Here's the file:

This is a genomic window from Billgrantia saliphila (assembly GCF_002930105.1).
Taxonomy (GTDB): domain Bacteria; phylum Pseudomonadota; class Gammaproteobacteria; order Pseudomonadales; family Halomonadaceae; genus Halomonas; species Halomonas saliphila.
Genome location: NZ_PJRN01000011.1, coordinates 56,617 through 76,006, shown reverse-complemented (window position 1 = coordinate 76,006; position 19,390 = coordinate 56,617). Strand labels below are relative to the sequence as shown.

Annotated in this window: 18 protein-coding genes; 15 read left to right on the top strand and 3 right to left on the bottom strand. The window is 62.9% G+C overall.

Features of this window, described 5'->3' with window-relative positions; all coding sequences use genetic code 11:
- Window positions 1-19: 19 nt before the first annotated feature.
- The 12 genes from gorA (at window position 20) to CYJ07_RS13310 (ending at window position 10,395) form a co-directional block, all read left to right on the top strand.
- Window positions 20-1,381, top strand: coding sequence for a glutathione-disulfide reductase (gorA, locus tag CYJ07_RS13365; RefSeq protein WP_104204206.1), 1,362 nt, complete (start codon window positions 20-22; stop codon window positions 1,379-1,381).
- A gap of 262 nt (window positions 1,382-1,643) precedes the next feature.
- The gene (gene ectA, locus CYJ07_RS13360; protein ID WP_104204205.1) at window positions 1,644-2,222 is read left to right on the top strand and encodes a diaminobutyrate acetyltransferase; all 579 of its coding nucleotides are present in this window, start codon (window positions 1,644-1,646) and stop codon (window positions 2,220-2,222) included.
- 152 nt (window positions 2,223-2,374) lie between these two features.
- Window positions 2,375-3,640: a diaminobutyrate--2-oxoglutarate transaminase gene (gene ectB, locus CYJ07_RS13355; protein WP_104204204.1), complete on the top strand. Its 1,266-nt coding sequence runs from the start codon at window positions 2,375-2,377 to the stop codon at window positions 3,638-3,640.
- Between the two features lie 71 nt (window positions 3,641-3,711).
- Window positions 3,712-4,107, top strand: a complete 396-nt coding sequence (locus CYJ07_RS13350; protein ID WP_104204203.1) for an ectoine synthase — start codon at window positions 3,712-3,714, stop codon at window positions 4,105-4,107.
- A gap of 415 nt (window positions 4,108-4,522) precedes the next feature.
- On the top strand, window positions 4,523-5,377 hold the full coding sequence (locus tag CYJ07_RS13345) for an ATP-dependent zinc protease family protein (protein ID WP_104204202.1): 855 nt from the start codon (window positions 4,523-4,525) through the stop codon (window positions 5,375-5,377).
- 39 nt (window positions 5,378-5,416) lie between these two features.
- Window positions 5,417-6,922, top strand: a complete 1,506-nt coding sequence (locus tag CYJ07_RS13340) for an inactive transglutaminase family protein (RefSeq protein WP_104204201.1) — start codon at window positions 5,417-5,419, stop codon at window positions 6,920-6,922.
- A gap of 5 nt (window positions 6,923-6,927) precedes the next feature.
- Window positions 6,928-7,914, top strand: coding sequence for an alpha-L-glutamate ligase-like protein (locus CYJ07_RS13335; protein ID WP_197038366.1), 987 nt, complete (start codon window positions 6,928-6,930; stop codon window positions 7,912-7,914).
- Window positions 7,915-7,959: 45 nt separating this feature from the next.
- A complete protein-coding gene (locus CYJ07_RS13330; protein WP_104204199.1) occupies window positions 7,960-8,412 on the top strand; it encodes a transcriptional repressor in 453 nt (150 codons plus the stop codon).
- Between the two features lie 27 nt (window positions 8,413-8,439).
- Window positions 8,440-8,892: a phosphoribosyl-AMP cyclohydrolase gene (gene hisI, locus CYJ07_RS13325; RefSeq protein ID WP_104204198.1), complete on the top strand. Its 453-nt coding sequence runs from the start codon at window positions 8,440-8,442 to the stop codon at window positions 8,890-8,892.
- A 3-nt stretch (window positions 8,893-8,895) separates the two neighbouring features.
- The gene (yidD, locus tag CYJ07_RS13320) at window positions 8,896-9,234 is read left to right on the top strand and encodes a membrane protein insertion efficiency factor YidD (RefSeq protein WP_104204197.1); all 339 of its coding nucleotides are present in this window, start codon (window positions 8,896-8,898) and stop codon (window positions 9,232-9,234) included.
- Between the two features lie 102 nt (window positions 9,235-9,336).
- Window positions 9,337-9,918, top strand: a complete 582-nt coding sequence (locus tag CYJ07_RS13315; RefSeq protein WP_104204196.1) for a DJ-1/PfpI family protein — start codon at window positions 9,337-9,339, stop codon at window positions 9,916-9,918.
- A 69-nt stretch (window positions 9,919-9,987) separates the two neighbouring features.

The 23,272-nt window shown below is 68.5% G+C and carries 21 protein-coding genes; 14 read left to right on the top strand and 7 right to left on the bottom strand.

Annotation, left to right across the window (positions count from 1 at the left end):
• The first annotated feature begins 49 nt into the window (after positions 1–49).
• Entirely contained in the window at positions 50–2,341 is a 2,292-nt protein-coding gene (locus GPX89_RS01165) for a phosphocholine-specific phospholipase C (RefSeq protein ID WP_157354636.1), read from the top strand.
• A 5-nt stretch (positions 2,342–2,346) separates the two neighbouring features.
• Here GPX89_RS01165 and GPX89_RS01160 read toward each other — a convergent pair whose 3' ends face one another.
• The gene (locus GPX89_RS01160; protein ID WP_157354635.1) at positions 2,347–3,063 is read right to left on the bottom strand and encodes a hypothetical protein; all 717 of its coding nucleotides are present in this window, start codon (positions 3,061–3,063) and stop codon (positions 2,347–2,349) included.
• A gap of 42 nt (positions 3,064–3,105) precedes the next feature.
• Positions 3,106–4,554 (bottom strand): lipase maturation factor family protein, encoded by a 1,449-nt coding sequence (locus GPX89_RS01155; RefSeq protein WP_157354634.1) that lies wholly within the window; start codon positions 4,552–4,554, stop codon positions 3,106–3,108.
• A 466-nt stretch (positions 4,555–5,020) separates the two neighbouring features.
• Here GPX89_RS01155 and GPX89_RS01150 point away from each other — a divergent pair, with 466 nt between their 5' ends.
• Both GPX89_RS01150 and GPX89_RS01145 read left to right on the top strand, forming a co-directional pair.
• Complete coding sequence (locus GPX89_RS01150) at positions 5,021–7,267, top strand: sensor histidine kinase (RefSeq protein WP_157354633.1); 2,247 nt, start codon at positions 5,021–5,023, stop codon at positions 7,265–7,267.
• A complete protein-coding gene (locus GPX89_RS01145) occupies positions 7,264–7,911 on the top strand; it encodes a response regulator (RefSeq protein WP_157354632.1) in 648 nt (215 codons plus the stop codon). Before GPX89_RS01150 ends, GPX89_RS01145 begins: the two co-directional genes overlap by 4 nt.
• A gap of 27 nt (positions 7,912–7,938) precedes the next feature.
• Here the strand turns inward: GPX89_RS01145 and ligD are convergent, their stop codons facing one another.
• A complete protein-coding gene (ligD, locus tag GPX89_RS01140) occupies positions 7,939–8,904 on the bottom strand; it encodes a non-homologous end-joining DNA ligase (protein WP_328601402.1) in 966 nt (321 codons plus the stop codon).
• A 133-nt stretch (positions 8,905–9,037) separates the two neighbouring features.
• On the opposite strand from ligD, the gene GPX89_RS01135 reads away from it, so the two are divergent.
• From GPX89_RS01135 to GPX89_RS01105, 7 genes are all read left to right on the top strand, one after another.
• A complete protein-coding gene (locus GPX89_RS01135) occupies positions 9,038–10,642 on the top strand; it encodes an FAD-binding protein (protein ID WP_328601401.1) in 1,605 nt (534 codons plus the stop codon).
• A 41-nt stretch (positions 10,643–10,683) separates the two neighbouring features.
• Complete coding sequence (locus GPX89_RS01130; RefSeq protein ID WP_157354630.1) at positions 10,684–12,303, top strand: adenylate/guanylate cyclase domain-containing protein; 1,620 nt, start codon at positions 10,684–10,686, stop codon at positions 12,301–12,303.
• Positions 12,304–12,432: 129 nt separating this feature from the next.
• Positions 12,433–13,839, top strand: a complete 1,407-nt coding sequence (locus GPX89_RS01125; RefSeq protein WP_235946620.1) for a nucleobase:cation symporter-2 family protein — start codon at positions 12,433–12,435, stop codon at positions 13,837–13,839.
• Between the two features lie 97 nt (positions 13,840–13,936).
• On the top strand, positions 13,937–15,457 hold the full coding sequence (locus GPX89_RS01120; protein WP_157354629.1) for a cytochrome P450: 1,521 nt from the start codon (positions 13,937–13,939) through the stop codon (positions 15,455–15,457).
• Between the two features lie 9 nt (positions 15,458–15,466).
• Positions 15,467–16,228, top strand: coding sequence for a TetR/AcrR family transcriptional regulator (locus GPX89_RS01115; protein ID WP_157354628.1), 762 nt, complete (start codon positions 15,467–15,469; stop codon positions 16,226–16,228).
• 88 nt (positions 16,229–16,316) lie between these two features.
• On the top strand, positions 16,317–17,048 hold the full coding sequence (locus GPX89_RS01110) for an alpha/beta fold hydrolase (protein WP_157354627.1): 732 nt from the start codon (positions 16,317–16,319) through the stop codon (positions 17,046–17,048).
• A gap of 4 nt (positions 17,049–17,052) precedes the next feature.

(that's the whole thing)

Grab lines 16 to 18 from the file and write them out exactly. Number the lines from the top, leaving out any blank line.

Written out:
- On the top strand, window positions 4,523-5,377 hold the full coding sequence (locus tag CYJ07_RS13345) for an ATP-dependent zinc protease family protein (protein ID WP_104204202.1): 855 nt from the start codon (window positions 4,523-4,525) through the stop codon (window positions 5,375-5,377).
- 39 nt (window positions 5,378-5,416) lie between these two features.
- Window positions 5,417-6,922, top strand: a complete 1,506-nt coding sequence (locus tag CYJ07_RS13340) for an inactive transglutaminase family protein (RefSeq protein WP_104204201.1) — start codon at window positions 5,417-5,419, stop codon at window positions 6,920-6,922.